A turning point in my career came in late May 1989 when Asiaweek magazine asked me to go to Beijing to help cover the rapidly expanding student protests around China. This was the biggest story I’d ever covered and it had a huge impact on me. I spent about 18 hours a day mingling with student protesters in Tiananmen Square, getting to know many of the leaders. I was there in the early morning hours when the first People's Liberation Army (PLA) troops made their unsuccessful march to the square on June 3, turned away by citizens keen to protect the student protesters. I was back out on the streets that afternoon when the first soldiers emerged from their underground hiding places and the first clashes occurred. In the evening armed PLA units and tanks entered the city and opened fire on innocent civilians and I watched with horror as people fell around me. The wounded (some obviously dead already) were rushed to nearby hospitals propped up on bicycles, carried between two friends, or on public buses commandeered by Chinese citizens. I’ll never forget how brave these people were nor the plea that I heard over and over again that night from outraged Chinese: “Please tell the world the truth about what’s happening here.”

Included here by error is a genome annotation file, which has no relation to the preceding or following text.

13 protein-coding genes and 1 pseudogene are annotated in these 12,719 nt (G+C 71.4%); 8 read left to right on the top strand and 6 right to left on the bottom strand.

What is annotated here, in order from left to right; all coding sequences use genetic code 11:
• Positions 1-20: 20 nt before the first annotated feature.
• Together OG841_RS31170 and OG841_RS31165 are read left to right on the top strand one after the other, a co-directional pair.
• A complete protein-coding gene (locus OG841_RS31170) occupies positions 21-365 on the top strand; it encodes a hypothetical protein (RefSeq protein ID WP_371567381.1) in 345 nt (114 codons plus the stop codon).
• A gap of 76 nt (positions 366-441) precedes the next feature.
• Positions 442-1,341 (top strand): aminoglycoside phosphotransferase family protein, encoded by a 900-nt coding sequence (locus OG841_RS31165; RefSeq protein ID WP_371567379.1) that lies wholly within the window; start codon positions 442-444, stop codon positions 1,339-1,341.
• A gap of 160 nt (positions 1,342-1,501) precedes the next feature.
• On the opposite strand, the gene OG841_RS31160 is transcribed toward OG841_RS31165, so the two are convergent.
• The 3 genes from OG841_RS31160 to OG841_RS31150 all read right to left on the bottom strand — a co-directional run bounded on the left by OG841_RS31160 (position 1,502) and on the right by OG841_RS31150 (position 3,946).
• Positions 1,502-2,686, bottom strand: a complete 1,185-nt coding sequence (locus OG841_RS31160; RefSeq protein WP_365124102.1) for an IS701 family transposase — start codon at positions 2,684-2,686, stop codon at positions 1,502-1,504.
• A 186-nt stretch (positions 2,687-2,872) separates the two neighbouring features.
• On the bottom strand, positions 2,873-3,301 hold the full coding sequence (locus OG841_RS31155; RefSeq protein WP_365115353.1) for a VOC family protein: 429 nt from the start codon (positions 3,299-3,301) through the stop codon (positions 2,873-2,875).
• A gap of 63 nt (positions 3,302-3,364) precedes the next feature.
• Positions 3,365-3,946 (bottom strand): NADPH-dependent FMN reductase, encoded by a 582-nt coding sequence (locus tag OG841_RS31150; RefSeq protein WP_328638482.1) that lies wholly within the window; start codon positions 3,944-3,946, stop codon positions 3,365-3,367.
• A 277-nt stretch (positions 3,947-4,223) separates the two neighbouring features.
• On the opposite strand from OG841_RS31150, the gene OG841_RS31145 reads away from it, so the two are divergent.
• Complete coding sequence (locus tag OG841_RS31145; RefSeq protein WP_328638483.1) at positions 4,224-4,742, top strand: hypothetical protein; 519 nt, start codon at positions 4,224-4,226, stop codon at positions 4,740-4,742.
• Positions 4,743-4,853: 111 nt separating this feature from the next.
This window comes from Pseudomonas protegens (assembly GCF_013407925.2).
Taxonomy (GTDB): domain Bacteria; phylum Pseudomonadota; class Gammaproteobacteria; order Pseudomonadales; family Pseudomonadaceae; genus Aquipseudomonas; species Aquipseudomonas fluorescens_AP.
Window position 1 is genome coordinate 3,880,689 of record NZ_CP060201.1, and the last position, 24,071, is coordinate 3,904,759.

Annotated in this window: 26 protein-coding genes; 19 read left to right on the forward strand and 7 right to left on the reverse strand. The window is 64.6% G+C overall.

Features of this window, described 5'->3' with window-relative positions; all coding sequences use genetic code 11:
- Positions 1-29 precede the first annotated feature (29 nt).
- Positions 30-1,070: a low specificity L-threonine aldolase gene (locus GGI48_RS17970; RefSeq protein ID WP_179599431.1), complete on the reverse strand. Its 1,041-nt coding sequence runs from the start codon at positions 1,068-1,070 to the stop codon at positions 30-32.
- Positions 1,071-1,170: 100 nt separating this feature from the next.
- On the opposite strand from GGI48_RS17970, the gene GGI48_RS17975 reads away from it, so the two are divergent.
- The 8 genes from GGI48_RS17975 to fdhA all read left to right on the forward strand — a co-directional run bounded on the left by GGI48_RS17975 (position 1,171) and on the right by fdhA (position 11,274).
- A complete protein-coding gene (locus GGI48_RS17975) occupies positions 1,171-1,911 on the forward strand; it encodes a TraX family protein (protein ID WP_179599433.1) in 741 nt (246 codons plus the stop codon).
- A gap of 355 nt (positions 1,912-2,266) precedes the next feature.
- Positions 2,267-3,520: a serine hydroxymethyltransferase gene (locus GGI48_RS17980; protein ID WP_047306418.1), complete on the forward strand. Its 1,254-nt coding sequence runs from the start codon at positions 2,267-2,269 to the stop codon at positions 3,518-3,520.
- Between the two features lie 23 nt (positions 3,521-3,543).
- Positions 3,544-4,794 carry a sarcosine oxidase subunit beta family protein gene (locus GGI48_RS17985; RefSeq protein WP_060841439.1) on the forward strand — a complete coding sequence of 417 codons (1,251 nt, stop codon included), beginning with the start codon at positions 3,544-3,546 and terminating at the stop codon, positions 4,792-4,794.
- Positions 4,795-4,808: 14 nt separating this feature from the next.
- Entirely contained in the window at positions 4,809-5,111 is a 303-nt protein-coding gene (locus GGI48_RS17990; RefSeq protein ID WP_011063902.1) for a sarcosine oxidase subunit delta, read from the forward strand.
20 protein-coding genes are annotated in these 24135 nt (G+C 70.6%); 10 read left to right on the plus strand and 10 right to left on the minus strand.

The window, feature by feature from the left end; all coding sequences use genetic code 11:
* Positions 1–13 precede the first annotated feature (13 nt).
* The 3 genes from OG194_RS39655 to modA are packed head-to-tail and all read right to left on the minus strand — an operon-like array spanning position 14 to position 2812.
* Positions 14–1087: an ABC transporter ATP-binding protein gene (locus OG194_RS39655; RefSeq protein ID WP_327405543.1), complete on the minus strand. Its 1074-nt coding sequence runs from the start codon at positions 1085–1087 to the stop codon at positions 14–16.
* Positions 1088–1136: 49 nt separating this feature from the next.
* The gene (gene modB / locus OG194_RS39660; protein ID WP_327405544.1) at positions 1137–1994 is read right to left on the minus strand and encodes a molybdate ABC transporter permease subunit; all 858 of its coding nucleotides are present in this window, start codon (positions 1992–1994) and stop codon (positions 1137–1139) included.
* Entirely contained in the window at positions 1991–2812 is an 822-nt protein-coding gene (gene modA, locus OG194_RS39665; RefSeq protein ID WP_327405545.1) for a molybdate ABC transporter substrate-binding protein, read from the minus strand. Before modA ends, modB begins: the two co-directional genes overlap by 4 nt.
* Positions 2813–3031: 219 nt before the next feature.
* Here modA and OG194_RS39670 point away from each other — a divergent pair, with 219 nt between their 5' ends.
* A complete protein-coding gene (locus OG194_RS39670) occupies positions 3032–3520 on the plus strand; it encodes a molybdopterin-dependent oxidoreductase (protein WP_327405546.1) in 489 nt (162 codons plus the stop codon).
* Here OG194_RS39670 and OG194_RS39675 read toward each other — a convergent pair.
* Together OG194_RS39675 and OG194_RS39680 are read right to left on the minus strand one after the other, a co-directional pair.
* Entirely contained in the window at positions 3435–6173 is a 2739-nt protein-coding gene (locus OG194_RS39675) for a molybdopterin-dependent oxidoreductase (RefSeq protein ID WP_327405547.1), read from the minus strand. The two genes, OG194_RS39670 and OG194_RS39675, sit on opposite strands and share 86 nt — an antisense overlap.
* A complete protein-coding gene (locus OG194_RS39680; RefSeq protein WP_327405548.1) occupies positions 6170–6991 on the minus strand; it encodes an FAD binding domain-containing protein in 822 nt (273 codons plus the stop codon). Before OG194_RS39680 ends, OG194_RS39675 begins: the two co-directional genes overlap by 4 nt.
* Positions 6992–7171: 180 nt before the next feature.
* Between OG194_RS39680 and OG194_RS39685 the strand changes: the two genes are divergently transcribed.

Over the next few days I barely slept, working almost around the clock to accommodate news organizations around the world with their rolling deadlines. The day after June 4, I snuck around the tightly controlled universities as students hurriedly packed their belongings to escape just before security police searching for student leaders raided the campuses. For a week or so after the bloody crackdown, I received the odd phone call from time to time from students, teachers, dissidents and workers I had met earlier, all on the run from place to place, their voices full of fear. The phone calls suddenly came to a stop. I can't remember their names, but their faces are still clear in my mind and I often wonder what happened to them.